This roundabout process makes it so that LCTs are not readily available for energy, like glucose can be, soon after digestion. Conversely, since MCTs have hydrocarbons tails that are relatively smaller than that of LCTs, they can just barely dissolve in water. This allows the MCTs to enter directly into the portal vein, after which they can quickly be used for energy in the liver.
How does CLA differ from the trans-fat produced in a lab?
Industrially-made trans-fats (iTFAs, depicted in Figure 3) are harmful to health. They are synthesized in a lab by reacting a vegetable oil, which is made up of unsaturated fatty acids, with hydrogen in the presence of a catalyst such as powdered nickel. The reaction changes the double-bond in the unsaturated fat from a cis- to trans- conformation, causing the the “kink” in the fatty acid tail to straighten. The fewer “kinks” in a fatty acid, the more compact a group of them will be, making them more likely to be solid at room temperature. Therefore, trans fatty acids can be thought of as a hybrid between an unsaturated and saturated fat, as they have a double-bond like the former, but have no “kink” and are thus solid in room temperature like the latter.
9-CLA and 10-CLA, on the other hand, although considered trans fatty acids, differ structurally from most iTFAs. They contain both a trans- and cis- double-bond, causing them to maintain their “kink”.
CLA also differs in that it is produced naturally in the digestive tract of ruminants, although it can also be synthesized in a lab. When produced naturally, linoleic acid is converted to CLA, which is then converted to vaccenic acid, the predominant trans fatty acid in ruminants. Interestingly, vaccenic acid can be converted back into CLA both in ruminant and in humans. As for the latter, base and heat can be added to a plant oil rich in linoleic acid to form CLA. The difference between the two methods of synthesis, other than one being made in a lab and the other naturally, is the ratio of isomers that are present. In animal products, 9-CLA is predominant (10-CLA is present, but in very small amounts), whereas in supplements the amount of 10-CLA is usually much greater, since chemists have a way of manipulating this.
So what’s the big deal about the different ratios?
Much of the research seems to suggest that while 10-CLA plays a much larger role in weight loss, it may also be deleterious to health, at least in doses found in supplements. In fact, it has been shown in humans to increase the low density lipoprotein to high density lipoprotein ratio (LDL:HDL), total cholesterol to HDL ratio, and triglycerides, whereas the 9-CLA variant does the opposite. 10-CLA has also been shown to increase oxidative stress and inflammatory markers in obese men, and fatty liver, hyperinsulinemia, and insulin resistance in animals.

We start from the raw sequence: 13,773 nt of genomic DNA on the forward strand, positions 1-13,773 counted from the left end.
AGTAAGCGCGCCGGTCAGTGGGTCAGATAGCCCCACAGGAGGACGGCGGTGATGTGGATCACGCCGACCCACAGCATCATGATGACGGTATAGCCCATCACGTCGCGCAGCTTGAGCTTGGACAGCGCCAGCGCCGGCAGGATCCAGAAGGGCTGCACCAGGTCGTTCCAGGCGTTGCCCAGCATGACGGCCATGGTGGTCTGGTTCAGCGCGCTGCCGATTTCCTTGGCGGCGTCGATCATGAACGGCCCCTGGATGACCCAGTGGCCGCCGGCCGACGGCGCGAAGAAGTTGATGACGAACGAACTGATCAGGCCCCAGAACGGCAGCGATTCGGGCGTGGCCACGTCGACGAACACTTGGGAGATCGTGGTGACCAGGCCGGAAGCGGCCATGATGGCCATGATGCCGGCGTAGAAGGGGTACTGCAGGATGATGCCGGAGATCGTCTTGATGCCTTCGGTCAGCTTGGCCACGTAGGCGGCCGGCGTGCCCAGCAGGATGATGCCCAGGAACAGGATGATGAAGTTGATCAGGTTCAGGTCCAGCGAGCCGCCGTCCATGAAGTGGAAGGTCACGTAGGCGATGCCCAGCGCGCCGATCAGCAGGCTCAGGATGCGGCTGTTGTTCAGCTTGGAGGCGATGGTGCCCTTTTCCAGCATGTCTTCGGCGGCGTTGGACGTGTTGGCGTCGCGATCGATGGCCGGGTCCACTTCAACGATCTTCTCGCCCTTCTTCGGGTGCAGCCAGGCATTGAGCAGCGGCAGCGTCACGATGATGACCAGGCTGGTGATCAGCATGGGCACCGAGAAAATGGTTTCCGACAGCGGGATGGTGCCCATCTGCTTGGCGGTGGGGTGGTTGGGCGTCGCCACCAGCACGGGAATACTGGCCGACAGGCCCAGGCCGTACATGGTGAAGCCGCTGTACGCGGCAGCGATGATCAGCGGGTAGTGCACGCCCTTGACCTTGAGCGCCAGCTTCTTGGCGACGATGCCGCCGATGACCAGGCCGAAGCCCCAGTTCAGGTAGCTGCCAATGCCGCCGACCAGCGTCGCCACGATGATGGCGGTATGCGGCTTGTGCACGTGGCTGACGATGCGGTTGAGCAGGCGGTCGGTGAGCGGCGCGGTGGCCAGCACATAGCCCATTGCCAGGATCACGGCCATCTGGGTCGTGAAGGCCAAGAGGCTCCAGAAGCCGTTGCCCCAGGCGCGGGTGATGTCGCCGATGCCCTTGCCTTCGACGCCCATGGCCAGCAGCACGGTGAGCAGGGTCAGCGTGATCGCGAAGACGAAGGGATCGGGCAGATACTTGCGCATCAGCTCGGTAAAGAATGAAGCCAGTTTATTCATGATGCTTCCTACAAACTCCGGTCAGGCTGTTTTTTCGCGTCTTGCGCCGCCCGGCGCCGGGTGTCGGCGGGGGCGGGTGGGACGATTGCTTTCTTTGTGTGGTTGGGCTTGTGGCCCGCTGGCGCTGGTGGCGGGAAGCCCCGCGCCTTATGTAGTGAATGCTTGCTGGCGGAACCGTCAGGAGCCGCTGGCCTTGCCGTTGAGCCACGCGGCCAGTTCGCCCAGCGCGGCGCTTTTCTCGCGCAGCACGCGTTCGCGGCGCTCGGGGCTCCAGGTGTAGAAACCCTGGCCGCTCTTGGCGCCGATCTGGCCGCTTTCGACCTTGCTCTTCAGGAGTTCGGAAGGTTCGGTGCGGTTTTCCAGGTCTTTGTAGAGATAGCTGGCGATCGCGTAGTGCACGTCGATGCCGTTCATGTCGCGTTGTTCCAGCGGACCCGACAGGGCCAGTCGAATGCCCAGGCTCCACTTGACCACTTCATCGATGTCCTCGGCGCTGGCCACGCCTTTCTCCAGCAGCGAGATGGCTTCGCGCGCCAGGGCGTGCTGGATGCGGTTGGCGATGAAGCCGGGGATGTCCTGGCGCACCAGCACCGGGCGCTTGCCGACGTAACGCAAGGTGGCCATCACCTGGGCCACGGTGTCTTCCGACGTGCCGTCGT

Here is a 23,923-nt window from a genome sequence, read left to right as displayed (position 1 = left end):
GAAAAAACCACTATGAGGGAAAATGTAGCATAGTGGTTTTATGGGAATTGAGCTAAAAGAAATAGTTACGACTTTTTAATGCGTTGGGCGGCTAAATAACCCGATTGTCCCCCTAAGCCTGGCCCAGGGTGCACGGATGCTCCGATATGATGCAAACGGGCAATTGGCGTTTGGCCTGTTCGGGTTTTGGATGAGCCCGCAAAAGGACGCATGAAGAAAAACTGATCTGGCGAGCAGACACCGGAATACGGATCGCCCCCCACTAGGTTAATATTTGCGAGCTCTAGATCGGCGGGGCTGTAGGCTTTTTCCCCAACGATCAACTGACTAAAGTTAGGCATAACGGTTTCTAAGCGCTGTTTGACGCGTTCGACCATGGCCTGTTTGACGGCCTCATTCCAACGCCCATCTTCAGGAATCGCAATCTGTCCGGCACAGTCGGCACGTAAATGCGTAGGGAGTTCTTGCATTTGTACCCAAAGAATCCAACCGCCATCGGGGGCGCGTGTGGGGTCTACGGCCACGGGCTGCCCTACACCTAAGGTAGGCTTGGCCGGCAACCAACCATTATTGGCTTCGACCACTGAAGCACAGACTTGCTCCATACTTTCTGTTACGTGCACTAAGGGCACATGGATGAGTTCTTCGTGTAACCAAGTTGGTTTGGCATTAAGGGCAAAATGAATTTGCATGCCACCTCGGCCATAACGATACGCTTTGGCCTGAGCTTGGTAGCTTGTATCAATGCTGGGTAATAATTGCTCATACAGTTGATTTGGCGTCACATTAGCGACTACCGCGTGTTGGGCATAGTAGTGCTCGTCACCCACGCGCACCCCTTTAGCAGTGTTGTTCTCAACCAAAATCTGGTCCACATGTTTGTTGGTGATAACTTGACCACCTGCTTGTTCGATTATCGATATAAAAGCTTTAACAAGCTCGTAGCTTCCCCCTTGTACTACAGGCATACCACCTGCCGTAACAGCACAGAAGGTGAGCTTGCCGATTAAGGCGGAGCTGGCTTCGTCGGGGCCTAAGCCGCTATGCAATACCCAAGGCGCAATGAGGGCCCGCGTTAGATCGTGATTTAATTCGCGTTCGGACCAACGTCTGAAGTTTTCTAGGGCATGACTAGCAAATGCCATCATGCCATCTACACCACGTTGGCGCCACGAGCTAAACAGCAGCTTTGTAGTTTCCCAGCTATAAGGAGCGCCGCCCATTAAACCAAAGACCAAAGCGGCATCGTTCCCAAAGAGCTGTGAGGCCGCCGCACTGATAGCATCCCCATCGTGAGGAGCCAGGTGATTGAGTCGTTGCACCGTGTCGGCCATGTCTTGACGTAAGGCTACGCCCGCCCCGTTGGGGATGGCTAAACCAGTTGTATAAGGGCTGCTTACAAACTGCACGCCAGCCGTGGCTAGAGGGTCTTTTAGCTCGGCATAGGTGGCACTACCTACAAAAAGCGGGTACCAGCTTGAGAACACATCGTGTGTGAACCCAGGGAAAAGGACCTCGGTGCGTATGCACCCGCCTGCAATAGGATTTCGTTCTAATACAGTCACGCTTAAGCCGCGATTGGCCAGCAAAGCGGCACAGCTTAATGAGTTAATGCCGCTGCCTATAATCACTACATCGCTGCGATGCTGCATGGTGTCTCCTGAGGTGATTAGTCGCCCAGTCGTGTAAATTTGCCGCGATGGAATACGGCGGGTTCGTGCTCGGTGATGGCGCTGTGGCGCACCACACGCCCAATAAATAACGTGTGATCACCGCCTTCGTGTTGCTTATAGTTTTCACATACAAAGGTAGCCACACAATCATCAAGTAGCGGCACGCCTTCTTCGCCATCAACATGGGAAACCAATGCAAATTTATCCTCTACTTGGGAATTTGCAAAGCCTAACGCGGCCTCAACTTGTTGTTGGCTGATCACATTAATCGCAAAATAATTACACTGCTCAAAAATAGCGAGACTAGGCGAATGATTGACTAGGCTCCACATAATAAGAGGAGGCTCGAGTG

But as mentioned in ERD #14, Volume 2, naturally produced CLA, which is predominantly 9-CLA, seems to be relatively benign and shows a modest beneficial effect on triglycerides. However, that same study showed that vaccenic acid (the other, more abundant trans fatty acid that would be consumed when eating meat or drinking milk) seems to be just as detrimental for blood lipids as iTFAs. That being said, this study used a vaccenic acid dose that would require your diet to be 40-90% from ruminant fat, and observational and experimental evidence looking at whole-food sources of vaccenic acid (mainly milk fat) suggest that its harmful effects do not occur when obtained in this form.
The study under review found that exchanging vegetable oil for either MCT or CLA during breakfast could substantially reduce food consumption for the rest the day. If maintained over time (which is not necessarily a safe assumption), this reduction in food intake would theoretically amount to approximately a pound of weight loss each week, making these results clinically relevant. In line with this finding, there are studies and plausible mechanisms for both MCT and CLA that support their ability to increase weight loss.
However, there are also studies that show no difference in satiety, food intake, and weight loss when supplementing with MCT or CLA, although the research for MCT lies in favor of modest weight loss effect, whereas for CLA the research seems to be much more conflicting. Moreover, the isomer of CLA that is almost entirely found in supplements (only small quantities are present in animals) seems to be the one responsible for the potential weight loss effects, but also for the deleterious health effects.